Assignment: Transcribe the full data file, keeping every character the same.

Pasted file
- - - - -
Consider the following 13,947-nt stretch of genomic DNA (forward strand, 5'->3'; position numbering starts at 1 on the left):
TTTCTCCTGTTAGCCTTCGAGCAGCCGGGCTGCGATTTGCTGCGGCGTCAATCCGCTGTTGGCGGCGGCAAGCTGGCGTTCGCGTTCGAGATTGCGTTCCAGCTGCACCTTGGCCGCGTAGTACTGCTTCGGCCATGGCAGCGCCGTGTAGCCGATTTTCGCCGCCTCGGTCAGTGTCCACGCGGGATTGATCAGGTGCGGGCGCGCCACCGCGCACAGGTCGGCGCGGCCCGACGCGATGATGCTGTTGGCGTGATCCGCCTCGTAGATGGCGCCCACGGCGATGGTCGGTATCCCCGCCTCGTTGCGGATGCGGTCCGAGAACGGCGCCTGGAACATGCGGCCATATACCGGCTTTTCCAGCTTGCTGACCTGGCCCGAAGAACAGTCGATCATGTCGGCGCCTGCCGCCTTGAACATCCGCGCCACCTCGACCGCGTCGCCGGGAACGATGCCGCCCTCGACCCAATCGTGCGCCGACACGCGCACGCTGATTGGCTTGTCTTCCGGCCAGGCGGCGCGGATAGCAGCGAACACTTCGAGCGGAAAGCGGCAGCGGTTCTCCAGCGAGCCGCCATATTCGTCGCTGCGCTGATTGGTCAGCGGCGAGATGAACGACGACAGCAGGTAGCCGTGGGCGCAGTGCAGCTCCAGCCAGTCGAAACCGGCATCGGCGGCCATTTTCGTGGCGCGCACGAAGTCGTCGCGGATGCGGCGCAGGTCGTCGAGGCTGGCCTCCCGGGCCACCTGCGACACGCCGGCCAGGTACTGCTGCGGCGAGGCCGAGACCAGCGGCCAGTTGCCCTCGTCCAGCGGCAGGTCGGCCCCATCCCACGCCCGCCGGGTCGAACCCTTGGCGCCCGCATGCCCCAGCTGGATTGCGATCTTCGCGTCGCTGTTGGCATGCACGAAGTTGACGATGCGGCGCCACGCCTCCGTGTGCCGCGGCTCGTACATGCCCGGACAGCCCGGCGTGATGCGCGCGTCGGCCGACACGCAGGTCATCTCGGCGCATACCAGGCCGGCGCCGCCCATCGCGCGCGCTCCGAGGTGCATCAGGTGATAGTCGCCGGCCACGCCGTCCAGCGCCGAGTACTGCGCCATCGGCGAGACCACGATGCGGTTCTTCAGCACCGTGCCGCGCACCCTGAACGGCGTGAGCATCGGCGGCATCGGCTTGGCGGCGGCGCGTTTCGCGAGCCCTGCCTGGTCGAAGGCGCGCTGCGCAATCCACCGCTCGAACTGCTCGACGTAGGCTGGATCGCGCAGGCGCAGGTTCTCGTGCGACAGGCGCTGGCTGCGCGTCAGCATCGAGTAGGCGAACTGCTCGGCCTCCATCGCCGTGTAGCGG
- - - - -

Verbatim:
Consider the following 13,947-nt stretch of genomic DNA (forward strand, 5'->3'; position numbering starts at 1 on the left):
TTTCTCCTGTTAGCCTTCGAGCAGCCGGGCTGCGATTTGCTGCGGCGTCAATCCGCTGTTGGCGGCGGCAAGCTGGCGTTCGCGTTCGAGATTGCGTTCCAGCTGCACCTTGGCCGCGTAGTACTGCTTCGGCCATGGCAGCGCCGTGTAGCCGATTTTCGCCGCCTCGGTCAGTGTCCACGCGGGATTGATCAGGTGCGGGCGCGCCACCGCGCACAGGTCGGCGCGGCCCGACGCGATGATGCTGTTGGCGTGATCCGCCTCGTAGATGGCGCCCACGGCGATGGTCGGTATCCCCGCCTCGTTGCGGATGCGGTCCGAGAACGGCGCCTGGAACATGCGGCCATATACCGGCTTTTCCAGCTTGCTGACCTGGCCCGAAGAACAGTCGATCATGTCGGCGCCTGCCGCCTTGAACATCCGCGCCACCTCGACCGCGTCGCCGGGAACGATGCCGCCCTCGACCCAATCGTGCGCCGACACGCGCACGCTGATTGGCTTGTCTTCCGGCCAGGCGGCGCGGATAGCAGCGAACACTTCGAGCGGAAAGCGGCAGCGGTTCTCCAGCGAGCCGCCATATTCGTCGCTGCGCTGATTGGTCAGCGGCGAGATGAACGACGACAGCAGGTAGCCGTGGGCGCAGTGCAGCTCCAGCCAGTCGAAACCGGCATCGGCGGCCATTTTCGTGGCGCGCACGAAGTCGTCGCGGATGCGGCGCAGGTCGTCGAGGCTGGCCTCCCGGGCCACCTGCGACACGCCGGCCAGGTACTGCTGCGGCGAGGCCGAGACCAGCGGCCAGTTGCCCTCGTCCAGCGGCAGGTCGGCCCCATCCCACGCCCGCCGGGTCGAACCCTTGGCGCCCGCATGCCCCAGCTGGATTGCGATCTTCGCGTCGCTGTTGGCATGCACGAAGTTGACGATGCGGCGCCACGCCTCCGTGTGCCGCGGCTCGTACATGCCCGGACAGCCCGGCGTGATGCGCGCGTCGGCCGACACGCAGGTCATCTCGGCGCATACCAGGCCGGCGCCGCCCATCGCGCGCGCTCCGAGGTGCATCAGGTGATAGTCGCCGGCCACGCCGTCCAGCGCCGAGTACTGCGCCATCGGCGAGACCACGATGCGGTTCTTCAGCACCGTGCCGCGCACCCTGAACGGCGTGAGCATCGGCGGCATCGGCTTGGCGGCGGCGCGTTTCGCGAGCCCTGCCTGGTCGAAGGCGCGCTGCGCAATCCACCGCTCGAACTGCTCGACGTAGGCTGGATCGCGCAGGCGCAGGTTCTCGTGCGACAGGCGCTGGCTGCGCGTCAGCATCGAGTAGGCGAACTGCTCGGCCTCCATCGCCGTGTAGCGG